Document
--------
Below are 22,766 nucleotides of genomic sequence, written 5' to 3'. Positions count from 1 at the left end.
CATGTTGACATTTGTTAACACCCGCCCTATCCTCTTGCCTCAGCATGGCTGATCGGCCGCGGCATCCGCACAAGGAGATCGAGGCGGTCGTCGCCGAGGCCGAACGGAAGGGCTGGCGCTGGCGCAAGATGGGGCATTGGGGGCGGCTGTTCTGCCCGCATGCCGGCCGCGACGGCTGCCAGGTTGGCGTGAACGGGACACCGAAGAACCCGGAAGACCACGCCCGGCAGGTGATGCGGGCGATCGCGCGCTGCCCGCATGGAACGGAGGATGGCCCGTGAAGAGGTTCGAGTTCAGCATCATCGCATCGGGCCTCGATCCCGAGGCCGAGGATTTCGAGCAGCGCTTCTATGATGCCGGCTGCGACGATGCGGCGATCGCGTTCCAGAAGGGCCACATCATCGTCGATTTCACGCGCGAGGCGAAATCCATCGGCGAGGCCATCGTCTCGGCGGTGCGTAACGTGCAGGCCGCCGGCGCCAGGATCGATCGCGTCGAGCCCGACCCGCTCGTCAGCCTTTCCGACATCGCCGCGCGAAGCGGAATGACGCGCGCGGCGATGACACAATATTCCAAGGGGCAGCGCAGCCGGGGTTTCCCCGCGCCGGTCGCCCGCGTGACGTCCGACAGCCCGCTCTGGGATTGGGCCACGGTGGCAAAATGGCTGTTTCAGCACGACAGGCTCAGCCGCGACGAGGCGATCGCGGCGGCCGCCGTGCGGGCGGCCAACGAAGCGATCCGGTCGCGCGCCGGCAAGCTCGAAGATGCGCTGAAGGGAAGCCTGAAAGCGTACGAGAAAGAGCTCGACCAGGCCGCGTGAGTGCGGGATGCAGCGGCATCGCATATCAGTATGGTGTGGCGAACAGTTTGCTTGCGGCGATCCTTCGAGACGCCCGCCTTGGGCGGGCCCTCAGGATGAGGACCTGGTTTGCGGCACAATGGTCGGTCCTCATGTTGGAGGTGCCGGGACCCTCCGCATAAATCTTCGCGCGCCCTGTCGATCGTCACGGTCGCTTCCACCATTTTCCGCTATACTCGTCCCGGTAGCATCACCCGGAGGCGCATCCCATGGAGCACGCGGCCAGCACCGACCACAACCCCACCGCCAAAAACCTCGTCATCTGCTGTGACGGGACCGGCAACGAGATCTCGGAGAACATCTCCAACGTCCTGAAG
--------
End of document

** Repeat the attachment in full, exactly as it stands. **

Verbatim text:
Below are 22,766 nucleotides of genomic sequence, written 5' to 3'. Positions count from 1 at the left end.
CATGTTGACATTTGTTAACACCCGCCCTATCCTCTTGCCTCAGCATGGCTGATCGGCCGCGGCATCCGCACAAGGAGATCGAGGCGGTCGTCGCCGAGGCCGAACGGAAGGGCTGGCGCTGGCGCAAGATGGGGCATTGGGGGCGGCTGTTCTGCCCGCATGCCGGCCGCGACGGCTGCCAGGTTGGCGTGAACGGGACACCGAAGAACCCGGAAGACCACGCCCGGCAGGTGATGCGGGCGATCGCGCGCTGCCCGCATGGAACGGAGGATGGCCCGTGAAGAGGTTCGAGTTCAGCATCATCGCATCGGGCCTCGATCCCGAGGCCGAGGATTTCGAGCAGCGCTTCTATGATGCCGGCTGCGACGATGCGGCGATCGCGTTCCAGAAGGGCCACATCATCGTCGATTTCACGCGCGAGGCGAAATCCATCGGCGAGGCCATCGTCTCGGCGGTGCGTAACGTGCAGGCCGCCGGCGCCAGGATCGATCGCGTCGAGCCCGACCCGCTCGTCAGCCTTTCCGACATCGCCGCGCGAAGCGGAATGACGCGCGCGGCGATGACACAATATTCCAAGGGGCAGCGCAGCCGGGGTTTCCCCGCGCCGGTCGCCCGCGTGACGTCCGACAGCCCGCTCTGGGATTGGGCCACGGTGGCAAAATGGCTGTTTCAGCACGACAGGCTCAGCCGCGACGAGGCGATCGCGGCGGCCGCCGTGCGGGCGGCCAACGAAGCGATCCGGTCGCGCGCCGGCAAGCTCGAAGATGCGCTGAAGGGAAGCCTGAAAGCGTACGAGAAAGAGCTCGACCAGGCCGCGTGAGTGCGGGATGCAGCGGCATCGCATATCAGTATGGTGTGGCGAACAGTTTGCTTGCGGCGATCCTTCGAGACGCCCGCCTTGGGCGGGCCCTCAGGATGAGGACCTGGTTTGCGGCACAATGGTCGGTCCTCATGTTGGAGGTGCCGGGACCCTCCGCATAAATCTTCGCGCGCCCTGTCGATCGTCACGGTCGCTTCCACCATTTTCCGCTATACTCGTCCCGGTAGCATCACCCGGAGGCGCATCCCATGGAGCACGCGGCCAGCACCGACCACAACCCCACCGCCAAAAACCTCGTCATCTGCTGTGACGGGACCGGCAACGAGATCTCGGAGAACATCTCCAACGTCCTGAAG